True Confessions

July 8, 2009 at 1:50 am (Uncategorized)

I’m a little wary about sending this out into the ether, but I’m going to do it anyway. Are you ready for it? You should maybe sit down.

In the same day, I missed my son’s parade and taught my daughter to lie.

In fact, the two events were, as you might have already suspected, related. As we walked up to the school and it became apparent that we had, indeed, missed the parade, I tightly said to my daughter, “You will NOT mention that we missed the parade.” As Henry came running over, I threw my arms around him and said, “Sweetheart, you were wonderful!” He grinned, but then looked a little worried and said, “Mommy, I didn’t see you.” To which I responded, “Well, there were a lot of other mommies…maybe you just missed us.”

At this point, Riley, who is, as we all admit, a pretty smart cookie, chimes in, congratulating Henry, talking about the parade, in fact elaborating on it to such an extent that I figured Henry, also a smart cookie, would catch on.

But he didn’t. He was fine. He was so pleased with himself that he essentially re-created the parade with his school-made hat, shirt and noisemaker all the way home. Which made me feel a little better, but not totally.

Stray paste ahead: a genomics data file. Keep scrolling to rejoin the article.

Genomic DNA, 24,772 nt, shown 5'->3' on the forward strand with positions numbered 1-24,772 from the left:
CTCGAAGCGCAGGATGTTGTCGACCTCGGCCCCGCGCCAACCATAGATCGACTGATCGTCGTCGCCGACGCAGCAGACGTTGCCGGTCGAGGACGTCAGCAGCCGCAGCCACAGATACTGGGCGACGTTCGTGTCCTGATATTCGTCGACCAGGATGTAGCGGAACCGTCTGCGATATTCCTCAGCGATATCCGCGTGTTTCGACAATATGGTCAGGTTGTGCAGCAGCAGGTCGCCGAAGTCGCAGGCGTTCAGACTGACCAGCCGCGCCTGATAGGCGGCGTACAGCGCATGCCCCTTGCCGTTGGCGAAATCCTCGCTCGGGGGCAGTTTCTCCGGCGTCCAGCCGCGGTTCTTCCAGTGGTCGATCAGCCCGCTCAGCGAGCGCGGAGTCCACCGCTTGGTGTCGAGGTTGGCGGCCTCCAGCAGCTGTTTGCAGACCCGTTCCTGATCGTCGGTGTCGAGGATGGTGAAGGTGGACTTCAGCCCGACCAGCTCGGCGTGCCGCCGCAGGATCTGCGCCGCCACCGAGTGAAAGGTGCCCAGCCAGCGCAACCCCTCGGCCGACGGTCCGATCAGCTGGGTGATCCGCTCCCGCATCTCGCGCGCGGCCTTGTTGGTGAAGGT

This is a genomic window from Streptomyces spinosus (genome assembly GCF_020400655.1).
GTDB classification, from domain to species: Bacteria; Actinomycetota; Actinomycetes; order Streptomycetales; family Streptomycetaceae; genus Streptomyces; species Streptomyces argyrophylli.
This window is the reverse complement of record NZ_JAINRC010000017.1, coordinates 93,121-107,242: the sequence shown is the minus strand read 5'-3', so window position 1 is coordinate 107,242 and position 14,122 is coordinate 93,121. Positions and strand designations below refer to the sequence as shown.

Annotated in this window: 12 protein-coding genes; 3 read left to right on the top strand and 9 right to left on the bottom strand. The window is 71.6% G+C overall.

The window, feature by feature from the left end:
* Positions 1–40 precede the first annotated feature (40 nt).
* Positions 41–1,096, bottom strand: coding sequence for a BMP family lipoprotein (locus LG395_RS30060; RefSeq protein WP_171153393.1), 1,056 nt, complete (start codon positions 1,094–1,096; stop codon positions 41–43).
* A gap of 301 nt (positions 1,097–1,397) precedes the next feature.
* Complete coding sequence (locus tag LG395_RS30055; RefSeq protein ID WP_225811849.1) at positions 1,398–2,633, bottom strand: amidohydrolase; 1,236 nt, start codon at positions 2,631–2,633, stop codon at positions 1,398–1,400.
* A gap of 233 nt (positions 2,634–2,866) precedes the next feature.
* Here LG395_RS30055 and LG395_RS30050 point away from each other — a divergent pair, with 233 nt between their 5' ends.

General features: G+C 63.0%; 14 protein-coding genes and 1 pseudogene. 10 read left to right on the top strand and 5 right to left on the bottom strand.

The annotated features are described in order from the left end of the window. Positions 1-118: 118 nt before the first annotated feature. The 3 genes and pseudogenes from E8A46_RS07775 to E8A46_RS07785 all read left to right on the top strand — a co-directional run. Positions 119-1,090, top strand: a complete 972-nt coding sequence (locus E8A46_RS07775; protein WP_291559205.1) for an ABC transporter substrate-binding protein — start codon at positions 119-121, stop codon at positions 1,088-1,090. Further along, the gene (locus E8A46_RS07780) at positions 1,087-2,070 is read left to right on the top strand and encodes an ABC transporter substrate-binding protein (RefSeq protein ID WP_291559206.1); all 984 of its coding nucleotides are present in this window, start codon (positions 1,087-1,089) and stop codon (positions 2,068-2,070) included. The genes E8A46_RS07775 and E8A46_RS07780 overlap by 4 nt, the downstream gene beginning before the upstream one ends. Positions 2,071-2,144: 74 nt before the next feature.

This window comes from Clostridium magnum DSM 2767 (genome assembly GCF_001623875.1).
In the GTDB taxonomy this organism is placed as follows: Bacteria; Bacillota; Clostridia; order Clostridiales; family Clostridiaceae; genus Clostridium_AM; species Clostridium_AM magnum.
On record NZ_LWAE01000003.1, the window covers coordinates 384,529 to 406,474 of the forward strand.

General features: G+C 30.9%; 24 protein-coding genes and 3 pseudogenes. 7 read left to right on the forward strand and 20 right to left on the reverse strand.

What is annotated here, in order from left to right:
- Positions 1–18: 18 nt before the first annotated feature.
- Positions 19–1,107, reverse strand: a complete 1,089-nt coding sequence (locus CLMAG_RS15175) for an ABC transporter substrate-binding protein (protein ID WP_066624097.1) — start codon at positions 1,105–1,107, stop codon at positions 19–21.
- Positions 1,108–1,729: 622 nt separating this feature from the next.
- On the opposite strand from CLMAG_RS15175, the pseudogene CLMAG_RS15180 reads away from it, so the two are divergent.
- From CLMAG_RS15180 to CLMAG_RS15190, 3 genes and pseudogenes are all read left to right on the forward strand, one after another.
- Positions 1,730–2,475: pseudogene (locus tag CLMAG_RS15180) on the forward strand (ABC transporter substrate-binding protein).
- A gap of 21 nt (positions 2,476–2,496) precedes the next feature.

Henry with my mom, who also missed the parade, as did my dad and my two daughters.

Henry with my mom, who also missed the parade, as did my dad and my two daughters.

So not my proudest parenting moment. But I did follow up.

A little later in the day I felt compelled to talk to Riley about what we’d done, about what I’d forced her to do. At the tender age of six she learned the phrase “white lie.” I explained to her that Henry would have been devastated, absolutely gutted if we had missed the parade, and that by pretending we hadn’t missed it, we saved him from having to bear the burden of our (my, or maybe my husband’s [but that’s another post]) screw-up in missing it. She totally got it. She’s so empathetic, it made perfect sense to her. Maybe when she turns out to be a chronic liar this episode will come back to haunt me, but I kind of doubt it. With apologies to Mr. Lincoln, I just don’t think honesty is always the best policy.

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2 Comments

  1. Jim said,

    Sooner or later the truth will always come out.

  2. batsinthebelfry said,

    well, the kid needs SOMETHING to talk to his therapist about when he’s 35, right?

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